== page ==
“Any one who thinks sea music means Haul Away Joe sung slightly off key to the reedy strains of a concertina is in for a revelation when William Pint & Felicia Dale hoist sail and set their course…
With vocals and guitar, mandola, Irish pennywhistles, percussion and the exotic sounds of the vielle-à-roue or hurdy gurdy, the Seattle duo William Pint & Felicia Dale bring an energetic and contemporary spirit to their material.
Drawing on several cultures, Pint and Dale perform traditional and modern music and songs reflecting the immense vitality of those who live and work on the sea. Their music fits into the world of modern folk, rock and popular song, but it's rich with the myth, narrative, rhythm, rhyme and lyric associated with the days of the tall ships.
Felicia Dale grew up in an environment steeped in the traditional lore of the sea. Born on New Year's Day 1958 and raised on Vashon Island in Washington State's Puget Sound, she spent her childhood sailing Northwest coastal waters and cruising Canada's “inside passage.” Her father was a sea captain who brought back tales and treasures from exotic ports of call. Her mother is a transplanted Parisian; Dale learned French as her first language and acquired a lifelong love for the songs of the French seafaring tradition.
Felicia's first musical venture was a duet act with Waterbug recording artist Kat Eggleston when they were both sixteen.
Her exposure to the vielle-à-roue or hurdy-gurdy was first through several Seattle area players and then from a performance by the French group Cabistan while on tour at Mystic Seaport in Connecticut. Upon her return to Seattle she immediatley commisioned an instrument from California luthier Michael Hubbert.
Felicia’s striking vocal harmonies are matched by her creative use of the hurdy-gurdy and Irish pennywhistles, taking these traditional instruments far beyond their usual roles as she blends them into the texture of a song or departs on improvisational romps with equal ease.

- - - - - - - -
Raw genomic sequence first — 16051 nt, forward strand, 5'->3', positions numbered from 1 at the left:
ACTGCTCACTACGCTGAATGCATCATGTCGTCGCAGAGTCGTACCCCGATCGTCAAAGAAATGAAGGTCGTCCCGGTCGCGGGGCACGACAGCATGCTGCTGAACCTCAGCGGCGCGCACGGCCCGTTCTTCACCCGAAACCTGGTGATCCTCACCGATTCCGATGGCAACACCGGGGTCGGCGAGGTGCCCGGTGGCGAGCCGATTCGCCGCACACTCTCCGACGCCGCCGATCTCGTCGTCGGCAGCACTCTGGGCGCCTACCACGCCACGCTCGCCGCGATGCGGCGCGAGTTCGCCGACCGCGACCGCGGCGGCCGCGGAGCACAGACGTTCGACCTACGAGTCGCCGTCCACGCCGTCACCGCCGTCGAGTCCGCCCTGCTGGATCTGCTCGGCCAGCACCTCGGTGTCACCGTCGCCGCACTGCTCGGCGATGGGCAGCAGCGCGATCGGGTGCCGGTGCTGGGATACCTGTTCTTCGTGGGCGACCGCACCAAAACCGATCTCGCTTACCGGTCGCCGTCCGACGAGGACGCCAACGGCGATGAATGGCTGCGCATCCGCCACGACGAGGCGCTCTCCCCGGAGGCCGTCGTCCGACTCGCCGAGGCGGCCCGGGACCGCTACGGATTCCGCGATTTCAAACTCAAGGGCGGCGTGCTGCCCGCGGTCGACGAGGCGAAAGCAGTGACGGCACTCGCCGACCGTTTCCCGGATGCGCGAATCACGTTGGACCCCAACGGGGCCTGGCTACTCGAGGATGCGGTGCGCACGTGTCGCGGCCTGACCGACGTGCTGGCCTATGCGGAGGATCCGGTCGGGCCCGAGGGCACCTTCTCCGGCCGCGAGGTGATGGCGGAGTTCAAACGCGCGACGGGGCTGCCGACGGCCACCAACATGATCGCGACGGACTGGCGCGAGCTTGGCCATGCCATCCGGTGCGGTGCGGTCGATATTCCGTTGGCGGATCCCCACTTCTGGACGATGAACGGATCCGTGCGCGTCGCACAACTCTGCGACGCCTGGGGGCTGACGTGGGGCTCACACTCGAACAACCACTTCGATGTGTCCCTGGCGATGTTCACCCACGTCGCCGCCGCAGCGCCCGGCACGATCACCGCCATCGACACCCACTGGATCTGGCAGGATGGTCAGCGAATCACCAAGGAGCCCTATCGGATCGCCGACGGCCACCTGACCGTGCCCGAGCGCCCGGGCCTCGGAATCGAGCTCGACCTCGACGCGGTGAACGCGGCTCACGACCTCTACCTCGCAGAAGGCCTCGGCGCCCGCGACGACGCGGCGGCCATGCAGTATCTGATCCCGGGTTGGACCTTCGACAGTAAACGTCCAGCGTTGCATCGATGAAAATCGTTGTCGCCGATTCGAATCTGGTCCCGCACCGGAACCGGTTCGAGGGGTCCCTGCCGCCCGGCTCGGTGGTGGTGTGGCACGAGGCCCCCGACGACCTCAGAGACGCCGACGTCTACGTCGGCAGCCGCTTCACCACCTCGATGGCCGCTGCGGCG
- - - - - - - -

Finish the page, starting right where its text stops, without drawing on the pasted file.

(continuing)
William Pint, born December 20th, 1953, was led astray into the folk world in 1970. He was wooed away from his early rock and roll influences (The Who, The Kinks, and The Beatles) by the folk/rock sounds of Steeleye Span and Fairport Convention. This led to a growing interest in the more traditional, less electric music of such artists as Martin Carthy, John Renbourn, The Chieftains and the eclectic songs of the Incredible String Band.
In 1977 he headed west to escape the cold Wisconsin winters of his native Milwaukee and to pursue music. The salt air of Puget Sound and the rich, seafaring history of the Pacific Northwest soon led him to explore the song and lore of the deepwater sailors. With his band Morrigan he recorded an album of Irish tunes and nautical songs “By Land or By Sea,” for Folkways Records in 1979. Along with composer Paul Ely Smith and Robert Kotta in the group Ellipsis, he investigated the unusual combination of minimalist, folk and classical music. Flying Fish Records released their 1984 self-titled recording produced by Mícheál Ó Dhomhnàill. The same trio also performed and recorded as Copperfield, a popular Northwest band specializing in British Isles and Celtic music. The trio opened concerts for Richard Thompson, Martin Carthy, Silly Wizard, John Renbourn, David Bromberg and others.